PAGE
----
Saint Paul reminds us that spiritual unity – the unity which reconciles and enriches diversity – has its origin and supreme model in the life of the triune God. As a communion of pure love and infinite freedom, the Blessed Trinity constantly brings forth new life in the work of creation and redemption. The Church, as “a people made one by the unity of the Father, the Son and the Spirit,” is called to proclaim the gift of life, to serve life, and to promote a culture of life.... The proclamation of life, life in abundance, must be the heart of the new evangelization. For true life – our salvation – can only be found in the reconciliation, freedom and love which are God’s gracious gift.
This is the message of hope we are called to proclaim and embody in a world where self-centeredness, greed, violence, and cynicism so often seem to choke the fragile growth of grace in people’s hearts. Saint Irenaeus, with great insight, understood that the command which Moses enjoined upon the people of Israel: “Choose life!” (Dt 30:19) was the ultimate reason for our obedience to all God’s commandments. Perhaps we have lost sight of this: in a society where the Church seems legalistic and “institutional” to many people, our most urgent challenge is to communicate the joy born of faith and the experience of God’s love.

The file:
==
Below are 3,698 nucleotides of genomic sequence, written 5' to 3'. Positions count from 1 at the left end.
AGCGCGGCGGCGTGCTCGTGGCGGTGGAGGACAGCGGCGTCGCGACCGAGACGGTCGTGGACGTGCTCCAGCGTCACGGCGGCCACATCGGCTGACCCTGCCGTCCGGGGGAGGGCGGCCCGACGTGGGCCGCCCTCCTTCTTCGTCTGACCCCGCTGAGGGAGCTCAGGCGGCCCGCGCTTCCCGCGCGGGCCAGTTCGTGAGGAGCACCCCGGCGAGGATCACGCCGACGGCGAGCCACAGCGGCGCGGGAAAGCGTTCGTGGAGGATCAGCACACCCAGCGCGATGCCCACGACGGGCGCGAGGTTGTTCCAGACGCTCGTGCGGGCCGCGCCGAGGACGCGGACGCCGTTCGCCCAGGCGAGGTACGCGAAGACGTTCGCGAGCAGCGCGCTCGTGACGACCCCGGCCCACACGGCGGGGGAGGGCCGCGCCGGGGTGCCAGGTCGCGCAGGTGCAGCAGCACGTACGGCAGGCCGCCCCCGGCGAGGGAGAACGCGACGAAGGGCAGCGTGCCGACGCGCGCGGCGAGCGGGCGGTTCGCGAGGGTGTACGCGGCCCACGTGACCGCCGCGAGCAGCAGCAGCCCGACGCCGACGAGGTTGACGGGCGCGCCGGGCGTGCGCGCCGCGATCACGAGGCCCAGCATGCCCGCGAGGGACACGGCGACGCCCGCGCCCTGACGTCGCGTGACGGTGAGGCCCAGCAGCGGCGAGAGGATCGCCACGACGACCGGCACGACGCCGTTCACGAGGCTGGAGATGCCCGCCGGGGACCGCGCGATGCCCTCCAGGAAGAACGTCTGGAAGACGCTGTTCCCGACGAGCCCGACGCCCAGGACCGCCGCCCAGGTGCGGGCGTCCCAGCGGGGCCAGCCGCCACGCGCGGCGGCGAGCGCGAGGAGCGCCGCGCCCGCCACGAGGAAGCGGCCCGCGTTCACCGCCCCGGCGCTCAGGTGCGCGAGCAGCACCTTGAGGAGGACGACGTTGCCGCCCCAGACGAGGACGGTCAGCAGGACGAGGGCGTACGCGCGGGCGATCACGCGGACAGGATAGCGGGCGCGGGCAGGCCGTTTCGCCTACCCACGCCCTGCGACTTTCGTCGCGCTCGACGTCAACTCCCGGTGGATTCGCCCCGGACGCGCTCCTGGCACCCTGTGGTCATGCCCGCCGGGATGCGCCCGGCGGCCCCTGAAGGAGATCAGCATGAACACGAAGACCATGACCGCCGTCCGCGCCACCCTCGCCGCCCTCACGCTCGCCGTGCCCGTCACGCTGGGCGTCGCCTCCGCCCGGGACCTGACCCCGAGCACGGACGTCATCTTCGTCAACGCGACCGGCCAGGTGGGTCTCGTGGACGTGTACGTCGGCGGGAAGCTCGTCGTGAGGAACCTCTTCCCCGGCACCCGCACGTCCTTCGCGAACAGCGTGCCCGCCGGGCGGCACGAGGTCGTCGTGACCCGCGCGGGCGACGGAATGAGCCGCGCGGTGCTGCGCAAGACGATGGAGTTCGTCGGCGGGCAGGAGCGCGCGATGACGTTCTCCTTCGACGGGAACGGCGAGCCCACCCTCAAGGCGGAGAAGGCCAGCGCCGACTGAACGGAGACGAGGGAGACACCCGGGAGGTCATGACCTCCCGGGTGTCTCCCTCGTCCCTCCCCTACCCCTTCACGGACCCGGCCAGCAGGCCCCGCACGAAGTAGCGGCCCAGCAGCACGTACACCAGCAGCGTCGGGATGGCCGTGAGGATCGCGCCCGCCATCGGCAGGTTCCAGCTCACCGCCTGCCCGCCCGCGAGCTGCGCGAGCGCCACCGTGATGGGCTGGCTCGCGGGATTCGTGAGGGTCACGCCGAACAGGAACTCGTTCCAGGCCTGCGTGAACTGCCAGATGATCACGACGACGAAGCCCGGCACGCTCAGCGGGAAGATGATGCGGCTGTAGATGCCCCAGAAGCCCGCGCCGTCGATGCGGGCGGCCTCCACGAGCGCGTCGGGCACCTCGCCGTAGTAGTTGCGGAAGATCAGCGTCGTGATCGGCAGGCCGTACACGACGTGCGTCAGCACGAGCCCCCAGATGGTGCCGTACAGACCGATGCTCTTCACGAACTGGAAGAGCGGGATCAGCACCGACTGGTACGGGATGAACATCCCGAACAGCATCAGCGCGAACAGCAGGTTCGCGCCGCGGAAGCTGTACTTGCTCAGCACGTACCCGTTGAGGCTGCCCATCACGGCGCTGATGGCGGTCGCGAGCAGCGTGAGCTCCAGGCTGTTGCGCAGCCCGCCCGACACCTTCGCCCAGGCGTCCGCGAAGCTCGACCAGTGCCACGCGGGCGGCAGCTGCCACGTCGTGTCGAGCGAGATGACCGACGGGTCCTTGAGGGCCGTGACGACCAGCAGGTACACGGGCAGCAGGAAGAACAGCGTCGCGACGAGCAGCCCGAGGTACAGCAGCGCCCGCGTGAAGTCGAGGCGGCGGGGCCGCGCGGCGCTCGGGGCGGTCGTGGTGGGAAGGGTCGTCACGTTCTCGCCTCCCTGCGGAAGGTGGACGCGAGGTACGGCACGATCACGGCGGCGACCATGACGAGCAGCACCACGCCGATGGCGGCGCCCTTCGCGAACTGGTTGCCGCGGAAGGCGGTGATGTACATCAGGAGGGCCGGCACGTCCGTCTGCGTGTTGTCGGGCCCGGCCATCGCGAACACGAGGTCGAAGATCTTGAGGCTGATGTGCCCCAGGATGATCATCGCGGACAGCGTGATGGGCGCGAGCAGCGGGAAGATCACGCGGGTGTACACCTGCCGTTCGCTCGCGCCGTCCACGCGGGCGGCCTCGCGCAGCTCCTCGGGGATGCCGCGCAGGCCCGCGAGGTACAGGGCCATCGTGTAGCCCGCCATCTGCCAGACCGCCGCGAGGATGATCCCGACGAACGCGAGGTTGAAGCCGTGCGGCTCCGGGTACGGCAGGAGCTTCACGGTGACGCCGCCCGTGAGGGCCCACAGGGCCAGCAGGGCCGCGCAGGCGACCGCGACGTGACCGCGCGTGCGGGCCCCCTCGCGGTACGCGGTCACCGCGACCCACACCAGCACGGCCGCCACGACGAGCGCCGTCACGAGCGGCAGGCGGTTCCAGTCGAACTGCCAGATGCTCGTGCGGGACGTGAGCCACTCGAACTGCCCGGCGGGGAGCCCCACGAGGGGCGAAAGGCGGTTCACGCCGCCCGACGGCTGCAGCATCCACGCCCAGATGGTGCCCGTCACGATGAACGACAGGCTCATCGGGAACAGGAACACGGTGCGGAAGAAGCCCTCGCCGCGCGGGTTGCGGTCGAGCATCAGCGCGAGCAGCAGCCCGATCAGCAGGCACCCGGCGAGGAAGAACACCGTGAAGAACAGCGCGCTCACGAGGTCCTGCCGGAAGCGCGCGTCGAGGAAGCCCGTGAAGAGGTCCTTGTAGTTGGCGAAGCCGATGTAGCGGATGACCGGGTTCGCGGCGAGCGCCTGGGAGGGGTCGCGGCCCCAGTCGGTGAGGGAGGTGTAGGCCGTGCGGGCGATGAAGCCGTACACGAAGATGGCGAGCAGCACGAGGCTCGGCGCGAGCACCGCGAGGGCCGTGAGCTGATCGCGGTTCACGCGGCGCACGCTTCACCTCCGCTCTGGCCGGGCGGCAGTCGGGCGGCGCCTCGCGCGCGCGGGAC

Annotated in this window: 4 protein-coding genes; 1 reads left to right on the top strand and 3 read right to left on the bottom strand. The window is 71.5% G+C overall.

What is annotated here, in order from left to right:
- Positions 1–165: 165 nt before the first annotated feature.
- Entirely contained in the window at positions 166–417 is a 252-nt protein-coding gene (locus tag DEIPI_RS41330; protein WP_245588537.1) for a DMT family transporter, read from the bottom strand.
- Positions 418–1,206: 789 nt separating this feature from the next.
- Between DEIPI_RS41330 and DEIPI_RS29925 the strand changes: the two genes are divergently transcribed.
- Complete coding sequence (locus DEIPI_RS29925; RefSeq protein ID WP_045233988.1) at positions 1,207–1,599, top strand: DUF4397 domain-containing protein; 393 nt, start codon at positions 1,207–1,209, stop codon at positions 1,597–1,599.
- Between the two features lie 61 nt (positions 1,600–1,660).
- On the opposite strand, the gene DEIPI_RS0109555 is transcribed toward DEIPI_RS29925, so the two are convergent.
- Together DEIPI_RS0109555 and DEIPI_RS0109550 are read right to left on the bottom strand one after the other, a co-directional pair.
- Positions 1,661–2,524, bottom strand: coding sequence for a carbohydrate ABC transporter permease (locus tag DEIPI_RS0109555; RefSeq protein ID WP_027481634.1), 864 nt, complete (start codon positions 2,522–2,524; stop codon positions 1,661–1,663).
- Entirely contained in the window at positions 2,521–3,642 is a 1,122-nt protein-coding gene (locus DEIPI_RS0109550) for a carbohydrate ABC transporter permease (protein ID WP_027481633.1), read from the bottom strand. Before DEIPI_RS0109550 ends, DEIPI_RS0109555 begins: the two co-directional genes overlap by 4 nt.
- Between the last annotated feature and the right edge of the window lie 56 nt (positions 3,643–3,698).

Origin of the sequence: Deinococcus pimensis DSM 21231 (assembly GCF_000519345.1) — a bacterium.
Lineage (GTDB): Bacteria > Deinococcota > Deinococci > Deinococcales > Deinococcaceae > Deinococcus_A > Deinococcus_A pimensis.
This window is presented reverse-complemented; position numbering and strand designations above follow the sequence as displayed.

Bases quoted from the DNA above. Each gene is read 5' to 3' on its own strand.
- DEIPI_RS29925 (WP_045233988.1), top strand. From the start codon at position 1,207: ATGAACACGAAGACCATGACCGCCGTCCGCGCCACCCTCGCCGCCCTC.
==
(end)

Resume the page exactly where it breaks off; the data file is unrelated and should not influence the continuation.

Two years later -- and with the first Stateside ad limina of this pontificate not all that far away -- these words remain the measuring-stick of the mission, the success, the effectiveness of the church on these shores.
Luckily, there's at least one instance of the seed taking root: the Nats are second in the East. Further afield, though, it seems fair to say that, by and large, the vision of a "new Pentecost" among us remains to be realized... and as a result, the question begs itself: